And soon, both of those things that she loved, playing violin and singing, would only serve as reminders that she was not where or doing what she wanted to. Eventually, she stopped playing, and then she stopped singing. I think that was the beginning of the end for her soul.
I believe that if my mother had grown up in a different time that she would have been happier. She was burdened by her intelligence, knowing that she was much more intelligent, much more capable than what society was willing to allow women to be at that time.
My Mom Meets the Devil
I am not saying that if my grandfather had supported my mom’s desire to attend Julliard, she would have been happier and would not have met my dad. Oh, wait. That is precisely what I am saying. But her father blamed her for that too. When my mother attended Ohio State, instead of Julliard, she met the devil. Or as is written on my birth certificate, my father.
Boy Stalks Girl
My father was a few years older than my mom, which I guess made him more desirable. Her father hated him from the first moment he laid eyes on him. For a good reason too. My father is not a good person. And my father could not win over her father no matter how hard he tried.
The more her father told her that he was trouble, the more it pushed them together. Unfortunately, it is a story that is told over and over again throughout the history of relationships. Girl meets boy. Boy stalks, girl. Girl’s father hates boy. Girl falls more in love with boy. Girl and boy get married. Girl is trapped forever, married to the narcissist who stalked her.
The Perfect Victim
What I really think my father saw in my mom was the perfect victim. She didn’t think highly of herself, both intellectually and physically. And so, when my father paid attention to her, made her feel special, gave her the acceptance and attention that she had craved from her father, she fell for it. My father saw my mom as someone easily manipulated. And she was, for years.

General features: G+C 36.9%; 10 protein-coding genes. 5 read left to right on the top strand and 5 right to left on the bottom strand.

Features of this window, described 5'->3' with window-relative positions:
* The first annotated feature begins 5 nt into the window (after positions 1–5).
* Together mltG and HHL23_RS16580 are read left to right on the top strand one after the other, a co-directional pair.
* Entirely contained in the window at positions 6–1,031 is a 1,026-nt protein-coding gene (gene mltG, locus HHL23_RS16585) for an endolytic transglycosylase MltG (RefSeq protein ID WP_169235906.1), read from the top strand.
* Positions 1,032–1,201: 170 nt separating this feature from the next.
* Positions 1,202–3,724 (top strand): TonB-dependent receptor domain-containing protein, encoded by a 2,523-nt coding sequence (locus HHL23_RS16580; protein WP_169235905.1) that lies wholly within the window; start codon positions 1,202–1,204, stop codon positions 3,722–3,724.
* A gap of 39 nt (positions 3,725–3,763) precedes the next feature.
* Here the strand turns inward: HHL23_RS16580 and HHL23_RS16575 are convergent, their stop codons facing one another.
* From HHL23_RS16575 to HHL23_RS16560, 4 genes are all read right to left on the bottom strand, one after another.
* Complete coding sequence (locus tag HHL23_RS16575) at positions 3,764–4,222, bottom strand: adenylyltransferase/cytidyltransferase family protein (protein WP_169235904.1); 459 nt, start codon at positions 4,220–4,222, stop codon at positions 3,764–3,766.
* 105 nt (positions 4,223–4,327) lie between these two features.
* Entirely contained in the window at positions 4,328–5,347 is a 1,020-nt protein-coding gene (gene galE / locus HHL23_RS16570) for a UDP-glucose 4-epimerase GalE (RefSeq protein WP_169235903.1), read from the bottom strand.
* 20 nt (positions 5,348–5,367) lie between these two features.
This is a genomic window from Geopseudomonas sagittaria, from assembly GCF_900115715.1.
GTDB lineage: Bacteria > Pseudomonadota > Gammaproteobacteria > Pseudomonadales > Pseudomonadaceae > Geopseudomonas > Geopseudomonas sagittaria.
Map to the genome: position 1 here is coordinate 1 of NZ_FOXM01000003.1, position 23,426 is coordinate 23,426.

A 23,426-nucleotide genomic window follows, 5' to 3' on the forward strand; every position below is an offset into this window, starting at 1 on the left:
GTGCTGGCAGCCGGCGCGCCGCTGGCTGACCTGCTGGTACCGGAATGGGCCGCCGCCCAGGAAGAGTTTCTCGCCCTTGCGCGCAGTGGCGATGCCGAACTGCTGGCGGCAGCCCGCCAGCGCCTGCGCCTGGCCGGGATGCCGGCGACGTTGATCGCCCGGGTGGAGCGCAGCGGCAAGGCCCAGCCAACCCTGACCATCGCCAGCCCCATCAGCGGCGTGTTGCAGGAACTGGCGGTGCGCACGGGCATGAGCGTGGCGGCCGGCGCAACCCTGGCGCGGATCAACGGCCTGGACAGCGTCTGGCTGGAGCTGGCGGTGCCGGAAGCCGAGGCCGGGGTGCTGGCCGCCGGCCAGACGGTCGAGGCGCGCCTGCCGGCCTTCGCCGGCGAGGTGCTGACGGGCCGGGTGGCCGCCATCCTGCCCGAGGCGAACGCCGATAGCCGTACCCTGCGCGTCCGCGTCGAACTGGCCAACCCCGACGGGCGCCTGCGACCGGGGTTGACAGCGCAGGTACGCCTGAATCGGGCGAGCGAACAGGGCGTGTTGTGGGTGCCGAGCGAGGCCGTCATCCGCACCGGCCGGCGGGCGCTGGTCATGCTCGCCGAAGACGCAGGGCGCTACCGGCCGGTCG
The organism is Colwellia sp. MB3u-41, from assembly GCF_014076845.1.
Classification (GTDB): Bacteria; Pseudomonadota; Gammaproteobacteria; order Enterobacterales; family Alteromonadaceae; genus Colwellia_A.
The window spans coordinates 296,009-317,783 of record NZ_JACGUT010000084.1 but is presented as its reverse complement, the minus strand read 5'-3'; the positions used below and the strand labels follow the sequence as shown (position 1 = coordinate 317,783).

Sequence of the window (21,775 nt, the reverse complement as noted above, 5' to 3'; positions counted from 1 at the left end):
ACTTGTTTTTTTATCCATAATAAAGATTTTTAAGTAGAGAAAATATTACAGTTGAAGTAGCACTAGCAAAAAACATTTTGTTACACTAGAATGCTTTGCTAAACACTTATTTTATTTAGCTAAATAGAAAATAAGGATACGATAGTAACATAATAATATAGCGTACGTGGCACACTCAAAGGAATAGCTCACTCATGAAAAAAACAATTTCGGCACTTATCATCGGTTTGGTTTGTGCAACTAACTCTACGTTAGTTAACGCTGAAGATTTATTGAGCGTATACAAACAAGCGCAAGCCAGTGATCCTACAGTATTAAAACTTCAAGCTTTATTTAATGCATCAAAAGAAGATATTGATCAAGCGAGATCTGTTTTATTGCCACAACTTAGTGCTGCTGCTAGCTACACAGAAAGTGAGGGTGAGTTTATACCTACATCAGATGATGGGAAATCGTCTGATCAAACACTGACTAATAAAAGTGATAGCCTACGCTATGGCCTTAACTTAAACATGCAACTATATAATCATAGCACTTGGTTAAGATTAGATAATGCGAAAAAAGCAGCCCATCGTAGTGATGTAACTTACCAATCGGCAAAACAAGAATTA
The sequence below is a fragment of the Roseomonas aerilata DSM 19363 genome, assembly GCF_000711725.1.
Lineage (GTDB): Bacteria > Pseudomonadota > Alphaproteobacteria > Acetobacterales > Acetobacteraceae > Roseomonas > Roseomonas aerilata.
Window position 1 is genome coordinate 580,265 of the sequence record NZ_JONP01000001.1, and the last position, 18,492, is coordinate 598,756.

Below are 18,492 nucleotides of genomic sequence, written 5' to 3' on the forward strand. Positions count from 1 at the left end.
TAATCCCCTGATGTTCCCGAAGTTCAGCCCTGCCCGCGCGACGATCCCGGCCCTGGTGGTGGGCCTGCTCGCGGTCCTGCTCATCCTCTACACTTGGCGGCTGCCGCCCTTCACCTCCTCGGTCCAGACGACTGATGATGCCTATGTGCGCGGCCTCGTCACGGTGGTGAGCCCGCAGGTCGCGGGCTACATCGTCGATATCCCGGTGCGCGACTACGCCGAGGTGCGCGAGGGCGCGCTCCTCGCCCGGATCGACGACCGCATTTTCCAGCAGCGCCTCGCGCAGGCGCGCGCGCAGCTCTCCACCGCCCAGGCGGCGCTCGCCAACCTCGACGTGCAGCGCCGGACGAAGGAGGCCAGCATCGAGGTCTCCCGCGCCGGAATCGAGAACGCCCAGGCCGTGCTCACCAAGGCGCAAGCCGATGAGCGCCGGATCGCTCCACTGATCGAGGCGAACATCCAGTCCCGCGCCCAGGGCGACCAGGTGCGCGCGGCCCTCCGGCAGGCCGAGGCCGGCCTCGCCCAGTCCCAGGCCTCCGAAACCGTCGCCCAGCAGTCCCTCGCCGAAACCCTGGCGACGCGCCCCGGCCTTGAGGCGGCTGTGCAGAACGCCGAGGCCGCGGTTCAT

But then, after those few years of marital bliss (I suppose), my father’s true colors began to show through. His narcissism could not handle being married to someone more intelligent, so he convinced her to support him while he was in grad school. And she did just that. When he was done with grad school or in grad school, their first child was born.
That firstborn was the catalyst for my father to constrict my mother’s potential further. She would eventually become a shadow of herself. My father denied her going to grad school (it was never the right time). Just like her father had done, now it was her husband that was dashing her dreams and aspirations.
My mom gave birth to future victims for him. My mom wasn’t strong enough to stand up for herself in an abusive relationship. And as the years went by and other children were born, she became less and less able to stand up to him for anyone’s sake. I would hate her for a long time that because I didn’t understand her story. Now, I know that she was a victim, even though she was also an enabler and an abuser.